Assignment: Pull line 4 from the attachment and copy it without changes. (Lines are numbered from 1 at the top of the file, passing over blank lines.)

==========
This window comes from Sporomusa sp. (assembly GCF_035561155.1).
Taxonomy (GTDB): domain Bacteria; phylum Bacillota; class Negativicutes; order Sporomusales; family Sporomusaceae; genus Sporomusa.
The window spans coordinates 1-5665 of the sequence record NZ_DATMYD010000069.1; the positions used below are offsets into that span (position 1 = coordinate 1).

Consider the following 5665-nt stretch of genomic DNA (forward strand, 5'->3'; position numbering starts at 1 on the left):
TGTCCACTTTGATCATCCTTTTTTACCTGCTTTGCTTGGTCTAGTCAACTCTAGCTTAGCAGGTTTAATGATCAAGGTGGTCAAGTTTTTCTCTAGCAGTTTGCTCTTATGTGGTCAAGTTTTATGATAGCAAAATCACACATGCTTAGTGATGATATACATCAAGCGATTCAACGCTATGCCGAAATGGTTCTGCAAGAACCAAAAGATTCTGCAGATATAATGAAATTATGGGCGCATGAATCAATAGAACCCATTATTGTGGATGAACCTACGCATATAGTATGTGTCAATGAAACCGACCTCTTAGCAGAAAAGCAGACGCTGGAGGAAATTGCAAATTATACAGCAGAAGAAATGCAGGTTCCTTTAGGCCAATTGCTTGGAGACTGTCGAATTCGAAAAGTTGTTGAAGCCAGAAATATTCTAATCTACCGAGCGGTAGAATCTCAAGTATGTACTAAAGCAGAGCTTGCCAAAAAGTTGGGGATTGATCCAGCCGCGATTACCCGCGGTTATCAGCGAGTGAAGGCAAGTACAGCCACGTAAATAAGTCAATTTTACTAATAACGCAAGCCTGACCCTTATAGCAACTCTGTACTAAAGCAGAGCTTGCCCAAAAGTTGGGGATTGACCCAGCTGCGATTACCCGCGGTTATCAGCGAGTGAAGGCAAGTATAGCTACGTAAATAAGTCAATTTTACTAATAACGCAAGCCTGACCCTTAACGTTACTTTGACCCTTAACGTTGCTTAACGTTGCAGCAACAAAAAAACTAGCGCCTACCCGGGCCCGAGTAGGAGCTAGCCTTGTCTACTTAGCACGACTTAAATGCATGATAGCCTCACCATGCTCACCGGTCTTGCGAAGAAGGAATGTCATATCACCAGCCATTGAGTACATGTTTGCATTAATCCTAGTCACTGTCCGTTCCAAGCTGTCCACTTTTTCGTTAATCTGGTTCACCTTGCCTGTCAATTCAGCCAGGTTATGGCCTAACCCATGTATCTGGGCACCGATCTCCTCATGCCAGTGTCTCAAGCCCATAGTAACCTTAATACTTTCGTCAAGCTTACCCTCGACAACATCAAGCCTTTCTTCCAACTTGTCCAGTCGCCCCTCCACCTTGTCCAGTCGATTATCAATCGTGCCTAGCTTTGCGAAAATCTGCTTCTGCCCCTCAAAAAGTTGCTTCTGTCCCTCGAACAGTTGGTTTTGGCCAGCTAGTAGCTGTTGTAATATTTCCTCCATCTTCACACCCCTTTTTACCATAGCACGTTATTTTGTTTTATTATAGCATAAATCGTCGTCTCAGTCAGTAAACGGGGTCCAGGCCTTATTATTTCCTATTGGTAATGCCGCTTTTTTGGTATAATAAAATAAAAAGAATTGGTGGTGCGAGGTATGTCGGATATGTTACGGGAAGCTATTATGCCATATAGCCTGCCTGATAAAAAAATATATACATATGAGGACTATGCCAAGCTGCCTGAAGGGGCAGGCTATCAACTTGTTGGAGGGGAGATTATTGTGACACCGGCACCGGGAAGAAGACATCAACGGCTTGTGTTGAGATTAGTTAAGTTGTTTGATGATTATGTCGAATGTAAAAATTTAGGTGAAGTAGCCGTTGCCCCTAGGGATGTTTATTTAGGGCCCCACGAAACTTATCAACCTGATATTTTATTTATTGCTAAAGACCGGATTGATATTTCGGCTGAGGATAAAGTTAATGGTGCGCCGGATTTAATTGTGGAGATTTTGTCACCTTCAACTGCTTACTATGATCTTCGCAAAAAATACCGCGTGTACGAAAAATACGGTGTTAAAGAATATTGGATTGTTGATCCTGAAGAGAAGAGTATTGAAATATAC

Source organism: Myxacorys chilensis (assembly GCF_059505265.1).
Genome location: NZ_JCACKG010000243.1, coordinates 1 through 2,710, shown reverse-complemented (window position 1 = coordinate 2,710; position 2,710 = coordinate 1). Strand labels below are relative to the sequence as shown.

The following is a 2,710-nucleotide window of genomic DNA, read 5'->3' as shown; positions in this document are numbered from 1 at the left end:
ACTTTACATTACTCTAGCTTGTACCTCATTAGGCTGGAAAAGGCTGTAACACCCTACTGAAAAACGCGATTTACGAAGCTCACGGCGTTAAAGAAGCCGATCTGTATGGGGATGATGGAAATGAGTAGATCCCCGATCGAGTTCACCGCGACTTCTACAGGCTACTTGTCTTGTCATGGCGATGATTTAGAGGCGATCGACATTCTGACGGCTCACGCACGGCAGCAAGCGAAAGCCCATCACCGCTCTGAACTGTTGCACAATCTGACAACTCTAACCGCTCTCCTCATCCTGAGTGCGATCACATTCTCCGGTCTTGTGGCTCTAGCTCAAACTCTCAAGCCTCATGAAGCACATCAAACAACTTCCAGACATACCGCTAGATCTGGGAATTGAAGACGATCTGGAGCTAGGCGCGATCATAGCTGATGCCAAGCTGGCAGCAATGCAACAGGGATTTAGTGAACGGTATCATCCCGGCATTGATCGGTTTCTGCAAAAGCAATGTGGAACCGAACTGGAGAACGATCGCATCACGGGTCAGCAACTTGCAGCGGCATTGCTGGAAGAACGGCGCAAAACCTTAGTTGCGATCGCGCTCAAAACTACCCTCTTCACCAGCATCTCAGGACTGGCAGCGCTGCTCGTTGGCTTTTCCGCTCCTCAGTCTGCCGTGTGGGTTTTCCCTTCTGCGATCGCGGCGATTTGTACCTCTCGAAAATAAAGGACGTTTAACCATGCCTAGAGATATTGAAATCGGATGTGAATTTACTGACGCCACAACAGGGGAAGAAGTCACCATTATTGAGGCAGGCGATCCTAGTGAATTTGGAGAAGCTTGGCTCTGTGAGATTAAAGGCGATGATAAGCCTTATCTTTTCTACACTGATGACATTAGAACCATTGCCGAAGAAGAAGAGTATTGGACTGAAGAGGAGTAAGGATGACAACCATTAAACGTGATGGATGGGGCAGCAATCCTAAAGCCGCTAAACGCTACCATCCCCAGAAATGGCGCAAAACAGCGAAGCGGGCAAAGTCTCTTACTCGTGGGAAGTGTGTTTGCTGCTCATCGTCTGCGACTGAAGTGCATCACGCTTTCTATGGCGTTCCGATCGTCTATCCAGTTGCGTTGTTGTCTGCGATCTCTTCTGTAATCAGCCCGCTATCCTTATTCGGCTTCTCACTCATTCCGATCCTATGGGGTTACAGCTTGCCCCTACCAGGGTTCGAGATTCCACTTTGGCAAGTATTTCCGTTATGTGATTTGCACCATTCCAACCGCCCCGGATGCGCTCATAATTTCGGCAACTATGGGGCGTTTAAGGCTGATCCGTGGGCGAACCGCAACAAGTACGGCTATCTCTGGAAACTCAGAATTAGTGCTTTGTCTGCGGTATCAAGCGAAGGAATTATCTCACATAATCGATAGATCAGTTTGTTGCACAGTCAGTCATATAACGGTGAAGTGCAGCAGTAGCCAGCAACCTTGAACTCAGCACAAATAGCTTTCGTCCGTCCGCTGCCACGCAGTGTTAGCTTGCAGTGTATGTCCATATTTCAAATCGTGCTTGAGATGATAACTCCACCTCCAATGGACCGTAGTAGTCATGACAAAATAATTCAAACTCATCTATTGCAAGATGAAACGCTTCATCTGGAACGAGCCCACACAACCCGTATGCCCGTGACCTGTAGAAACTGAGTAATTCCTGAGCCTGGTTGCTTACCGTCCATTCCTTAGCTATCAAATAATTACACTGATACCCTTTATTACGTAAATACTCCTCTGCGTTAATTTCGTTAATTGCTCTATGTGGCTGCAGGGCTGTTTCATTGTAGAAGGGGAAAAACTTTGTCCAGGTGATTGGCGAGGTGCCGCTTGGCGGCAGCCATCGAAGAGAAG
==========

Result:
Consider the following 5665-nt stretch of genomic DNA (forward strand, 5'->3'; position numbering starts at 1 on the left):